Executive Short Course on Mining Law and Policy for Sustainable Development

 Introduction
The faculty of Law of the University of Ghana in collaboration with the University of Western Australia law School has introduced an executive short course in Mining Law and Policy to help enhance the development of Ghana’s mining sector. The first of the three short courses was held on the 7th of April to the 11th of April, 2014.The short courses which is under the auspices of the International Mining for Development center (IM4DC) with support from the Australian government is aimed at building the capacity of major stakeholders in the mining industry. To this end, the short course aims at equipping participants with the latest theories, concepts and frameworks in the field of mining law and policy.
 


Opening Ceremony
Launching the short course after the first session, the High Commissioner of Australia to Ghana Ms. Joanna Adamson stated that her country was pleased to be drawing on her countries mining experience and expertise to assist Ghana achieve sustainable and equitable development. The Minister of lands and Natural Resources, Hon. Alhaji Inusah Fuseini on the other hand retraced the history of the industry and stated that sustenance of the project would go a long way to contribute to Ghana’s goal of achieving sustainable development through mining. The Vice Chancellor (UG) Prof. Ernest Aryeetey reiterated the new direction of the University and was pleased that the law faculty was envisioning embarking on this course which would eventually lead to a master’s program.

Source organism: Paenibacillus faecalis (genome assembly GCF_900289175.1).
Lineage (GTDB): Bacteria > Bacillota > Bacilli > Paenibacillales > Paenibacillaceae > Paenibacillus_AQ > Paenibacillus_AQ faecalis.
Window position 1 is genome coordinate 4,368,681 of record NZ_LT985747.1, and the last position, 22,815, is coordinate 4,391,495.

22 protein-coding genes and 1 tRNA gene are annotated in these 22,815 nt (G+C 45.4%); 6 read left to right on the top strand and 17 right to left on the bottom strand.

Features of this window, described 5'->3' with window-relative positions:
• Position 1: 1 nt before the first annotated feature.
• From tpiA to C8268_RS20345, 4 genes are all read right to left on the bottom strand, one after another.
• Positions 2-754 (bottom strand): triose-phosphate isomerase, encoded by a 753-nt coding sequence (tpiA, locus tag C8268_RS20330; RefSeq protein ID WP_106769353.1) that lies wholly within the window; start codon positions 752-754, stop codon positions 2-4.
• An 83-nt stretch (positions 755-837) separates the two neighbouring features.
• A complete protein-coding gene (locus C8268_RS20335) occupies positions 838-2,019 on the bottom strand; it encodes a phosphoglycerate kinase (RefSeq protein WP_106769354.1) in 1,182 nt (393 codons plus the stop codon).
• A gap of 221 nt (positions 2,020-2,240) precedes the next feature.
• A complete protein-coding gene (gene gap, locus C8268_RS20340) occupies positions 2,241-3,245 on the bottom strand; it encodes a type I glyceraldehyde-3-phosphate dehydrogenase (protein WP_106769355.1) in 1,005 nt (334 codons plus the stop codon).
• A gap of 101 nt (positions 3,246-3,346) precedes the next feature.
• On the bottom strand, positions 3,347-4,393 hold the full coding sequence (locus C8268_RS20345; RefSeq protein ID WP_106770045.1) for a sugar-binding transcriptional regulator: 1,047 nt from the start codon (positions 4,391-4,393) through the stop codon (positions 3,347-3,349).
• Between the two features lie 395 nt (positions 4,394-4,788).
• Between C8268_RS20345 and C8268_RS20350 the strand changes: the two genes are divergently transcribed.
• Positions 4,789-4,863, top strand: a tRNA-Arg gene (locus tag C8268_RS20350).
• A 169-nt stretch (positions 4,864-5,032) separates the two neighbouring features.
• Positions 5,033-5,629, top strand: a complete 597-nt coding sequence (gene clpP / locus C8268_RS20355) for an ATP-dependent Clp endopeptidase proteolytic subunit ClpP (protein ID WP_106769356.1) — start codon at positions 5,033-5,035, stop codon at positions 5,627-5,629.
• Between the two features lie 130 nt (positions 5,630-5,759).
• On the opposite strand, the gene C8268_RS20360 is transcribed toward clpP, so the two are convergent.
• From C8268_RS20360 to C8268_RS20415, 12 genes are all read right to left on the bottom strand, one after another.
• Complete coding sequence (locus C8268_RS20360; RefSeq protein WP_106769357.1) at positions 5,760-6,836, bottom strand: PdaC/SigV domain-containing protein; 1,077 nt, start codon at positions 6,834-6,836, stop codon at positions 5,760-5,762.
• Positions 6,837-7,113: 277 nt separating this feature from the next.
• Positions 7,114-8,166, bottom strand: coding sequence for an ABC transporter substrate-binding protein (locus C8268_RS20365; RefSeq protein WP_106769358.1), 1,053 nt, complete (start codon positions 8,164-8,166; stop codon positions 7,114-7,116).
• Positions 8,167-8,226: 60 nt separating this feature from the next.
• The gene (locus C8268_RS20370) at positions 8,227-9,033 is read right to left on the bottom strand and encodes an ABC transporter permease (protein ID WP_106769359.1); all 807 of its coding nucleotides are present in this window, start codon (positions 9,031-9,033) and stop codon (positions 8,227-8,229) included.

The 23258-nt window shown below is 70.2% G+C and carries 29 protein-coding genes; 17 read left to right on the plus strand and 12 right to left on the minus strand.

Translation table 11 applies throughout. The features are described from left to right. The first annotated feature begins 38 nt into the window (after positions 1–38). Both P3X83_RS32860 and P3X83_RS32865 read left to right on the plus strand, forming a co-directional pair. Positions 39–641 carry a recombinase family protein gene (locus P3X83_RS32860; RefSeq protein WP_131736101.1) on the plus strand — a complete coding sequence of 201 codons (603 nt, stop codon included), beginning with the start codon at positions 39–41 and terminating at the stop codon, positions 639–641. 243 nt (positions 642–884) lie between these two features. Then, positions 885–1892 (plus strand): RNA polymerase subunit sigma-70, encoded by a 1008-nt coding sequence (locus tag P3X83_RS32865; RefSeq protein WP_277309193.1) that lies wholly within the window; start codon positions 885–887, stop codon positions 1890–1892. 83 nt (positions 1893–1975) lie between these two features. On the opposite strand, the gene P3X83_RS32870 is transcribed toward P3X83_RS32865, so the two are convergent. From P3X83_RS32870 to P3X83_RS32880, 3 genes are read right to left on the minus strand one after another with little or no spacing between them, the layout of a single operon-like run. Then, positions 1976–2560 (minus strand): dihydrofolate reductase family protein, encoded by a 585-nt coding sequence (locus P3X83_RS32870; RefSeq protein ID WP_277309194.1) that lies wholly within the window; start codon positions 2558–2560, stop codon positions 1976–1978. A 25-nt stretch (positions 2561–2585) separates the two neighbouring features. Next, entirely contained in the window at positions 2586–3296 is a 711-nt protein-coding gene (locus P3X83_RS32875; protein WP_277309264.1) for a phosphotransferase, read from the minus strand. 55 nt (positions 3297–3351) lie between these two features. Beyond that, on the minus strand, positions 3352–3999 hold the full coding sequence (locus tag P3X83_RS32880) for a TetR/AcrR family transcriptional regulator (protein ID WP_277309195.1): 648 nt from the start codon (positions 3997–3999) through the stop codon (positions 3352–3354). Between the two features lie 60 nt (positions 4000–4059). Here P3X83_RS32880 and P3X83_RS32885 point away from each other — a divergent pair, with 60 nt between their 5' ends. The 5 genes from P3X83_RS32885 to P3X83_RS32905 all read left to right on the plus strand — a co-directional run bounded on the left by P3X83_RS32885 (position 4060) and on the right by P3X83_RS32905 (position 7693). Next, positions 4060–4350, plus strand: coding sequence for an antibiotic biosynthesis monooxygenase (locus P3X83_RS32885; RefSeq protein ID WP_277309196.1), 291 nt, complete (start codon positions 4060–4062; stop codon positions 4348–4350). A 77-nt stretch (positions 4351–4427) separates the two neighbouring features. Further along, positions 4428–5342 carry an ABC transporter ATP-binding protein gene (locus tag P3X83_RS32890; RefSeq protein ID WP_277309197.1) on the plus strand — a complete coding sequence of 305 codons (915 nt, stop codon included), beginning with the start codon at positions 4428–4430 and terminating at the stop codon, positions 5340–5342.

Course Delivery/ Facilitation
Eight (8) faculty members from law, (UG) namely Prof. Kotey, Dr. Samuel Manteaw, Dr. Kweku Ainuson, Dr. Adbul Bassit, Dr. Poku Adusei, Mr Kissi Agyebeng, Mr. Godwin Djokoto and Dr. Peter Atupare as well as one faculty member from University of Western Australia Prof. Jill Howieson helped facilitate the sessions Participants drawn from the chieftaincy institutions, civil society organizations, mining industries, Judiciary and the Chamber of mines were immensely enthusiastic to have taken part in the first of the short courses and informed the facilitators how they thought this executive program was going to be of tremendous benefit to their work upon return. Among some of the testimonials from the participants are that “very insightful and good ground to share ideas and experience on mining law and policy” “Overall, the program was a good one and well organized. It gave opportunity to participants to learn firsthand on both the theory and industry practice of mining. This created the opportunity for clear indication of gaps in the law and practice. This I believe will set the tone for future review of the mining laws.” A few of the participants were overly busy and couldn’t devote all of their time attending the week’s course made sure that suitable replacements from their offices were available to attend. The sessions were more participatory than lecturing, which helped enhanced engagement by the participants. Feedback surveys were conducted at the end of each day as well as final day exit survey to help us collect and collate the participants understanding or otherwise of the course.